Muhammadali - Muhammadali [12-inch] (Cover Artwork)
Staff Pick

Muhammadali

Muhammadali: Muhammadali [12-inch]

Muhammadali [12-inch] (2012)

Dirt Cult Records


4.5
This is my first exposure to Muhammadali and the initial salvo to "Someday" is quick to lead me to believe that this is another solid Dirt Cult Records band that can deliver gritty yet melodic punk rock with an abundance of fuzz as its bedrock. However, I was not prepared for what I was truly lettin...

This is my first exposure to Muhammadali and the initial salvo to "Someday" is quick to lead me to believe that this is another solid Dirt Cult Records band that can deliver gritty yet melodic punk rock with an abundance of fuzz as its bedrock. However, I was not prepared for what I was truly letting myself in for with this eight-track release. As both the first, and subsequent, tracks play out it is clear that this is not just another typical release, and regardless of what label this came out on, it's a (and I'm only just about to resist the urge to swear to help emphasise my point across here) marvelous record.

Yes, it's certainly got elements of the sort of sound that bands like God Equals Genocide and the Shang-A-Langs have; a dirty, edgy guitar providing a driven garage punk attack, but on top of that Muhammadali has the ability to create a behemothic song like "Explodin' Ego," which is five-and-a-half minutes full of demented, sludgy and melodic joy‚??one of the best tracks I've heard in a while‚??as well as songs that almost defy description like the awesome "Elephant".

The final track, intriguingly titled "Secret Track" without really being hidden, is another fine example of what this band is capable of and although it's not actually a cover as many such titled songs are on records, there is a nod towards Hickey in the lyrics. Musically this track has an itchy quality in its sound, which you can almost feel pricking away at your skin as it enters into your body in any way it can to take up permanent residence in your consciousness for eternity.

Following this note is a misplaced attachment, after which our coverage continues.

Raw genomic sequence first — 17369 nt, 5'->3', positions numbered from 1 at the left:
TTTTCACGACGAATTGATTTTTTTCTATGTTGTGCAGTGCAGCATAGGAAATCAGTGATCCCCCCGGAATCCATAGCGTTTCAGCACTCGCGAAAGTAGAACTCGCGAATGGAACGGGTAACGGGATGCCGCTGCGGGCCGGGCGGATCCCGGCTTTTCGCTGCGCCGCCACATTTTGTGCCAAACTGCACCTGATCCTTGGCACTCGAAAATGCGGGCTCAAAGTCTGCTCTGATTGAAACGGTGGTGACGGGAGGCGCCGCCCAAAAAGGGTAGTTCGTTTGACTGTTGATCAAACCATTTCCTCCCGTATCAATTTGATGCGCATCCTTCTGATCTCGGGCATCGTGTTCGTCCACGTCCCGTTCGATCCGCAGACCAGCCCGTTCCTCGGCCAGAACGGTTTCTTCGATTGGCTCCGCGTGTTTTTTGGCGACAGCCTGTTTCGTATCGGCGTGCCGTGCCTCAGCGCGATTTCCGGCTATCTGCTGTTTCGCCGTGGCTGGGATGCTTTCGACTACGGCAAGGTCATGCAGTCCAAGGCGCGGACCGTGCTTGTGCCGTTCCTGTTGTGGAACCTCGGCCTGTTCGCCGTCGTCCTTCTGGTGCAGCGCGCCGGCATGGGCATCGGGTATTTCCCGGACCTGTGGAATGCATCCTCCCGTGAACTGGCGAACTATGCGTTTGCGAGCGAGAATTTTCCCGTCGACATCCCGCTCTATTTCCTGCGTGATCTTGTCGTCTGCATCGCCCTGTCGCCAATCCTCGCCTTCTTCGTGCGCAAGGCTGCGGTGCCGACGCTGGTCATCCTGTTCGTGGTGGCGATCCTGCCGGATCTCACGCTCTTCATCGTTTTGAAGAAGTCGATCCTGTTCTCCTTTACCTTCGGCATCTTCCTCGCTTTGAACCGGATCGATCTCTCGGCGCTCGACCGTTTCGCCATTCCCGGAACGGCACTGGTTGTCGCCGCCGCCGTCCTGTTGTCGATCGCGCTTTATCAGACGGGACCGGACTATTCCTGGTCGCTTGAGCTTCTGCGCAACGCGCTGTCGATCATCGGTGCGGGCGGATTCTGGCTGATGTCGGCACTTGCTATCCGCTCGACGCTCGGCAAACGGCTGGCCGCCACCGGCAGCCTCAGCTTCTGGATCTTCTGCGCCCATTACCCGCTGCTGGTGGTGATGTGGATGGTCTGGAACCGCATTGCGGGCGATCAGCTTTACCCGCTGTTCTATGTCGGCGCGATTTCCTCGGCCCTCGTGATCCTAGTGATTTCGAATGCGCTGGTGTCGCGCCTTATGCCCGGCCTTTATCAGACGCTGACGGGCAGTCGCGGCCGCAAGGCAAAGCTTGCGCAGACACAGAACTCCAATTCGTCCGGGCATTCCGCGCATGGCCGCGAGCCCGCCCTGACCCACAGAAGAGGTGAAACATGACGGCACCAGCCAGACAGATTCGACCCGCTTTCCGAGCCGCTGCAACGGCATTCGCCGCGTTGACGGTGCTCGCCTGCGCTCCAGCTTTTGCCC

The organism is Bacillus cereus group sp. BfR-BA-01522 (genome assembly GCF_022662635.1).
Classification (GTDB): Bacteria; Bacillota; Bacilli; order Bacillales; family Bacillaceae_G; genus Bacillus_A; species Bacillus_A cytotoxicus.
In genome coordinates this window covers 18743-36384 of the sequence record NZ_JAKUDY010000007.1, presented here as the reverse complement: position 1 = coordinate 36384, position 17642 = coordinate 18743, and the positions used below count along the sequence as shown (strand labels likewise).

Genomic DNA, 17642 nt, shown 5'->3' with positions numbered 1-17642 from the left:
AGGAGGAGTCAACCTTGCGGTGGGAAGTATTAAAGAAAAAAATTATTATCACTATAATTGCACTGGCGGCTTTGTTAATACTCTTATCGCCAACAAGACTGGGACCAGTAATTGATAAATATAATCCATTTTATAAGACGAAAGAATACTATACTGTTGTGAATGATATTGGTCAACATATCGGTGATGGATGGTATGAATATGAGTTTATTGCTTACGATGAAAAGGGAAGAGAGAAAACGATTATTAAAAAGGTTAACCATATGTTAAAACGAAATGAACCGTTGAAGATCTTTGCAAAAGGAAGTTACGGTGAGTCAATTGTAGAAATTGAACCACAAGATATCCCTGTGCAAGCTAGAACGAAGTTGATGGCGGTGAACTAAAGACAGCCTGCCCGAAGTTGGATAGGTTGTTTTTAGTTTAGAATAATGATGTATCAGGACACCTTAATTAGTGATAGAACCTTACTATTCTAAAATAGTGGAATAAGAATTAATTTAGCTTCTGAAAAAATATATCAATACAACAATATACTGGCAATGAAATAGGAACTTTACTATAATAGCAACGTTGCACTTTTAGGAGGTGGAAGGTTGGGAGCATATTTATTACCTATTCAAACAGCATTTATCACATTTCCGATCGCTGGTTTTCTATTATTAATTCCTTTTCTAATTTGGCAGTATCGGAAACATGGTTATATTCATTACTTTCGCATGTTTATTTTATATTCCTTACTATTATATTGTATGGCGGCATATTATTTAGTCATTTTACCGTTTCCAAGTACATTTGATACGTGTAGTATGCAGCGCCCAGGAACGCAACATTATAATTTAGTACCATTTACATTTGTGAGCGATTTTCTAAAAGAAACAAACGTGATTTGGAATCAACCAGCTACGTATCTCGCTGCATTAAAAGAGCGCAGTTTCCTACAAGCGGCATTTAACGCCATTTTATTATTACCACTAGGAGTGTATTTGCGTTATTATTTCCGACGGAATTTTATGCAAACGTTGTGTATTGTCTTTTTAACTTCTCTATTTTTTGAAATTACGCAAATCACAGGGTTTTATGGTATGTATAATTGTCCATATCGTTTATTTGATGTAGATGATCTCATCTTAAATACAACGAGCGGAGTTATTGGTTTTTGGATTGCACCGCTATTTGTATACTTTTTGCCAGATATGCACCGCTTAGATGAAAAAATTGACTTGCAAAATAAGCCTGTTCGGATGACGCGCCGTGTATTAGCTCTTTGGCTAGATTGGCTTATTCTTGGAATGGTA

It would be interesting to know exactly what has influenced this band to come up with eight such great tracks, and whether that be drink and/or drugs or just pure unadulterated genius, Muhammadali manage to deliver on many levels, with pure pop melodies sitting alongside grunge-like (and I'm not using the word "grunge" as it was applied to the Seattle scene in the early '90s) riffs in equal measures, all within the same song and doing so with a harmony that shows that these songs are not just thrown together in a jumble. Muhammadali could be viewed as a weird band, but I'd just say that they are head and shoulders above most other outfits around at the moment and let's hope that there is more to come.

This is one of the best releases from Dirt Cult Records and that's no mean feat.